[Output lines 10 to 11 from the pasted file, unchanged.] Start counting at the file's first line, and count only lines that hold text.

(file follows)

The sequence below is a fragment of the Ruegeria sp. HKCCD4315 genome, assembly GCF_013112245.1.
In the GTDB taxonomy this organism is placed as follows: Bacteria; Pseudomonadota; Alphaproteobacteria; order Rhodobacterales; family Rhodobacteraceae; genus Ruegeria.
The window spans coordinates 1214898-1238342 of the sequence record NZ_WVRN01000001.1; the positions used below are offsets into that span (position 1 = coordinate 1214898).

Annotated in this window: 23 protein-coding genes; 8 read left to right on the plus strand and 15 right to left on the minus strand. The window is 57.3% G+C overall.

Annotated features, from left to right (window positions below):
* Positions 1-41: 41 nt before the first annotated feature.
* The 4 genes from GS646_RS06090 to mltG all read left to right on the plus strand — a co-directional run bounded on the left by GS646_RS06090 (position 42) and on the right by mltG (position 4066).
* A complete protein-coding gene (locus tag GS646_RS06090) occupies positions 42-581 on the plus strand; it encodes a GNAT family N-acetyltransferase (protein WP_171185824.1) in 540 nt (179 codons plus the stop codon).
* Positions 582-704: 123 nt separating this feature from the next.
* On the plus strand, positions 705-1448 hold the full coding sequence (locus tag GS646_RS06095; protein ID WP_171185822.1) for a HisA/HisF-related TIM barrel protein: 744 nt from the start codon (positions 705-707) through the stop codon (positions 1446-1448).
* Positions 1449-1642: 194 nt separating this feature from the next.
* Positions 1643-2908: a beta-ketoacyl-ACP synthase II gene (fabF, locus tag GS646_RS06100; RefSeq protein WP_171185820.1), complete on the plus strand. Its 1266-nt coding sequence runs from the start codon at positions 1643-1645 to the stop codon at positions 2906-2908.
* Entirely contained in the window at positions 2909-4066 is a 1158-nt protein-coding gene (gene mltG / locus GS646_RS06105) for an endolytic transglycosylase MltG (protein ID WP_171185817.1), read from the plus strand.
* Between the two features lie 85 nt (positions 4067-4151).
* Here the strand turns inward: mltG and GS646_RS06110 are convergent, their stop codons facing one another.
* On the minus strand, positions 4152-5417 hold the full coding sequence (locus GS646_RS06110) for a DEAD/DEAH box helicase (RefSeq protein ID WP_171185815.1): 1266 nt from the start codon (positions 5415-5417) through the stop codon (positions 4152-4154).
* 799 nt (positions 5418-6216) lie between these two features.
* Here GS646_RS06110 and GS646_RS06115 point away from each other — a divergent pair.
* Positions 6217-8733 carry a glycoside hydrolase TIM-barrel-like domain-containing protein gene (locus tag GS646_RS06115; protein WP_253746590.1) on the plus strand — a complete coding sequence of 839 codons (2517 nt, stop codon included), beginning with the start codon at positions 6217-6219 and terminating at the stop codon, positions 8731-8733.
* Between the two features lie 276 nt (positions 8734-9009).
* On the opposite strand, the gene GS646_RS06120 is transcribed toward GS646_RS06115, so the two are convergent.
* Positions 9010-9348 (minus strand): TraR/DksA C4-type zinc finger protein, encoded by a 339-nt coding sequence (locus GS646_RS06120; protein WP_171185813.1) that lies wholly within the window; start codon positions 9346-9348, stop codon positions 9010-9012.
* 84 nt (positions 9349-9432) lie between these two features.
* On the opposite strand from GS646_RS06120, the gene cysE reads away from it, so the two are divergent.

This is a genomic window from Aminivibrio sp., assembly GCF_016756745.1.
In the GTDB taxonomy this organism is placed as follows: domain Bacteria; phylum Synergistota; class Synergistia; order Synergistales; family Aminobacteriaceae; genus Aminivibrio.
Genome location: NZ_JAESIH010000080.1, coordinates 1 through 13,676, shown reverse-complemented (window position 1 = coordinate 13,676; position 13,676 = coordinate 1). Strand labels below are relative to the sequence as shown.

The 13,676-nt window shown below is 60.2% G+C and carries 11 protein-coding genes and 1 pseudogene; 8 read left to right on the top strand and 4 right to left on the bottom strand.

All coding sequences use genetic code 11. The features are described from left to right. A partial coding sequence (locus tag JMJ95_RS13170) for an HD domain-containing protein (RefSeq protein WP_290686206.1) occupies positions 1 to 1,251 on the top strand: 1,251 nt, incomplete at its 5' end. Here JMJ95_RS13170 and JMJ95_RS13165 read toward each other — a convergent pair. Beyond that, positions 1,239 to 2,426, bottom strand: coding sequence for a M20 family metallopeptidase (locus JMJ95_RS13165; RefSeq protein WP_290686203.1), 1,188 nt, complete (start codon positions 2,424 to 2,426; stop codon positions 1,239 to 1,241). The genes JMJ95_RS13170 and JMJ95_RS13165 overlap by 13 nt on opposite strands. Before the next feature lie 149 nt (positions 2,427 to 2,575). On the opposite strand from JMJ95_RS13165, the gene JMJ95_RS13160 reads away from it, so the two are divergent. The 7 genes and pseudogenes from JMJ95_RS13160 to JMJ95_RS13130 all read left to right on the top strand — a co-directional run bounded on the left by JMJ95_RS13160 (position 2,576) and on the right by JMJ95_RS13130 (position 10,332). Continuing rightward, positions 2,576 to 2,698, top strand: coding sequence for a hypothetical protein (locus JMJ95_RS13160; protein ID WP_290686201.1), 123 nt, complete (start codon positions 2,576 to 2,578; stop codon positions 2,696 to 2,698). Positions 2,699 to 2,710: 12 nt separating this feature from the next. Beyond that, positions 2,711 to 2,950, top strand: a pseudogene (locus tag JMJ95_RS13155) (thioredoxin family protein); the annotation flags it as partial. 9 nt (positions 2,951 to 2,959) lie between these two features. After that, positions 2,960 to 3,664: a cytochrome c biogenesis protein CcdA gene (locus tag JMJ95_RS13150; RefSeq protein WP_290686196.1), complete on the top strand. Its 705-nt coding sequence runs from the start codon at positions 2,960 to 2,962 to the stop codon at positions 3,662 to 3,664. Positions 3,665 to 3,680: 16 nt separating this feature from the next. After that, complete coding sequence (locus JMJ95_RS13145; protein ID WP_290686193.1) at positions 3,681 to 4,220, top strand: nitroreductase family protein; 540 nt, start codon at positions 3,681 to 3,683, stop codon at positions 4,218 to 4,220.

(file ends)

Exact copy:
* On the plus strand, positions 705-1448 hold the full coding sequence (locus tag GS646_RS06095; protein ID WP_171185822.1) for a HisA/HisF-related TIM barrel protein: 744 nt from the start codon (positions 705-707) through the stop codon (positions 1446-1448).
* Positions 1449-1642: 194 nt separating this feature from the next.